“Northern Pink Shrimp”
(Pandalus borealis): WILD
“MAINE SHRIMP” is the common name for the Northern, or Pink, Shrimp that are found throughout the waters of the north Atlantic, north Pacific and Arctic oceans, inhabiting the soft muddy sea bottoms, feeding on plankton and other microscopic organisms. The Gulf of Maine represents the southern limit of this species’ distribution and is one of the most dependable areas for harvest. With the advent of winter waters, egg-bearing females move inshore to hatch their eggs, beginning the boutique fishery here in Maine. Considered a delicacy by many New Englanders, Maine Shrimp have found a national audience on many menus and are a coveted item signaled by the onset of winter.
For many of our local Maine fishermen, the abbreviated northern shrimp season is a vital source of income (estimates put it at $70 million annually), although the fishing season seems to get shorter and shorter each year – 2013 no exception as the total allowable catch has been cut from 5.3 million pounds allowed in 2012 to a meager 1.38 million. Landings by Maine fishermen represent over 90% of the New England harvest. It is also a fairly dangerous endeavor, as the bitter Maine weather and often-rough seas play a major factor in availability and price. Shrimp are harvested by dayboats and arrive at the docks still alive and pristinely fresh.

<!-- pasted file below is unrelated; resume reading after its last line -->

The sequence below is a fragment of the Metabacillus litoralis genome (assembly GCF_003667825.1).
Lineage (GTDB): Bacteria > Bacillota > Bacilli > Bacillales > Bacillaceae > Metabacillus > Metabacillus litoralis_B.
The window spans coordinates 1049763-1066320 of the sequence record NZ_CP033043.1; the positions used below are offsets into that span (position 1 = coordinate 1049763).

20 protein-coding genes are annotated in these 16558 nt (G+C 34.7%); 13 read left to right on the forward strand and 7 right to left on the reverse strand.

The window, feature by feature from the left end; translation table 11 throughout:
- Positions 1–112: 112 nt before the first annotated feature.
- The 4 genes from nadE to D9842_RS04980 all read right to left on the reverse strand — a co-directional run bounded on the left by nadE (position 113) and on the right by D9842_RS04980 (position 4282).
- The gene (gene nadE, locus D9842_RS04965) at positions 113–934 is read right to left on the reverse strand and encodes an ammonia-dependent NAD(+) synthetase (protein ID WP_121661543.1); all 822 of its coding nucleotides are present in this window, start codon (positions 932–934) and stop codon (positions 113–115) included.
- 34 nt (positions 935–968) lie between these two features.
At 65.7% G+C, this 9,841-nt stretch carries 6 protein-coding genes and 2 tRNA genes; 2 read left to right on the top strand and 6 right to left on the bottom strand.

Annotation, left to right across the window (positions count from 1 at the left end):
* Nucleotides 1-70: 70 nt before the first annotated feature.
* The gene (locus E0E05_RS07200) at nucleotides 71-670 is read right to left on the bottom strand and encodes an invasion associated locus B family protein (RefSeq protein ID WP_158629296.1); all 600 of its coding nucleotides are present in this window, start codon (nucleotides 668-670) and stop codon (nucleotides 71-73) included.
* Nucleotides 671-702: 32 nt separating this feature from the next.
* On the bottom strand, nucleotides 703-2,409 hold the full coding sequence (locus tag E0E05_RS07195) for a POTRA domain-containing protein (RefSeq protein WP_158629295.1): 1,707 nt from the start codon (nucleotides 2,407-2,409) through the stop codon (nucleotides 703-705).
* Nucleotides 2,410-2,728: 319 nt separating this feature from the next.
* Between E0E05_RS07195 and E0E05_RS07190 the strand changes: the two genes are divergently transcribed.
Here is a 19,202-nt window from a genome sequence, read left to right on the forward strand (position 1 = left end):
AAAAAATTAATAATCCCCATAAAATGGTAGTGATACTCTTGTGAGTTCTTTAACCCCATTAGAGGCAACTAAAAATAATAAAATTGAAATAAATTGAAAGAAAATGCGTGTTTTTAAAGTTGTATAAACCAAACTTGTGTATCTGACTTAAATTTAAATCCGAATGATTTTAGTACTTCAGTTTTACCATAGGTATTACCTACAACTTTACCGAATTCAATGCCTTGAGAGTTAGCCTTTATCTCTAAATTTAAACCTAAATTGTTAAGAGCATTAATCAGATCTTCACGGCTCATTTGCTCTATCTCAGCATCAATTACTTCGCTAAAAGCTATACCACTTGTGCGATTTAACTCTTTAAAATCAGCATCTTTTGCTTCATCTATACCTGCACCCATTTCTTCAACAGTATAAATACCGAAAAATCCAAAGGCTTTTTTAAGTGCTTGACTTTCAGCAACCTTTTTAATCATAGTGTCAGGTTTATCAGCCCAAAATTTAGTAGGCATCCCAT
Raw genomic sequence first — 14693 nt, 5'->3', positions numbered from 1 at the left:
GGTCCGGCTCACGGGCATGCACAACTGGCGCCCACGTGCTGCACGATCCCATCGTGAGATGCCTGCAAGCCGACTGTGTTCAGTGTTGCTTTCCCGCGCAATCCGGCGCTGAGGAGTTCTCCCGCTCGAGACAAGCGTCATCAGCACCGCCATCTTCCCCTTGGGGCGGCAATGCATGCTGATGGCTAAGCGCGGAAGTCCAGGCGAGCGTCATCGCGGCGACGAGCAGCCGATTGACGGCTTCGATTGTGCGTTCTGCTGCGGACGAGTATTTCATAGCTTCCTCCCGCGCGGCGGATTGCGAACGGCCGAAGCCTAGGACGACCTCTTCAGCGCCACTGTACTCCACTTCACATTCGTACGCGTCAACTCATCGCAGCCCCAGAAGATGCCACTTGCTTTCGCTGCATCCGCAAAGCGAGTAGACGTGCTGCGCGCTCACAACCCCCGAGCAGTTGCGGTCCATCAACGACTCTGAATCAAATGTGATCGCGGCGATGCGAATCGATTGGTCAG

Maine shrimp are also commonly referred to as “popcorn shrimp” because once de-shelled their “meats” rarely exceed an inch and a half long. Small and reddish in color, their thin shells are easy to remove and they require no deveining. They have a firm, mild-tasting flesh in tail and body that is considered uniquely sweeter than larger prawns from warmer waters.
An extremely versatile seafood item, they are excellent when sautéed or deep-fried, and even smoked. They are also perfect for pasta dishes, in spring rolls, in shrimp salads, casseroles or as garnish. Many restaurants have taken to them served raw as crudo. However, these shrimp are extremely tender and delicate so require little to no heat to cook – attention must be paid when preparing.
Browne Trading procures Maine Shrimp at the nearby Portland Fish Exchange or other local sources, and are able to provide fresh, head-on Maine shrimp at a competitive price. Fresh shrimp meat is also available for the same limited time.
Catch Region: Gulf of Maine
Seasonality – 2013: Trawl Season begins in January, Trap Season in February. Fishery closes once total preset catch limit is reached.
Catch Method: Dayboat Trawls and Traps
Yield: Approximately 2 pounds of whole shrimp yields about 1 pound of cooked shrimp
Flavor Profile: Sweet
Texture Profile: Very delicate
Substitute: Warm Water or Farmed Shrimps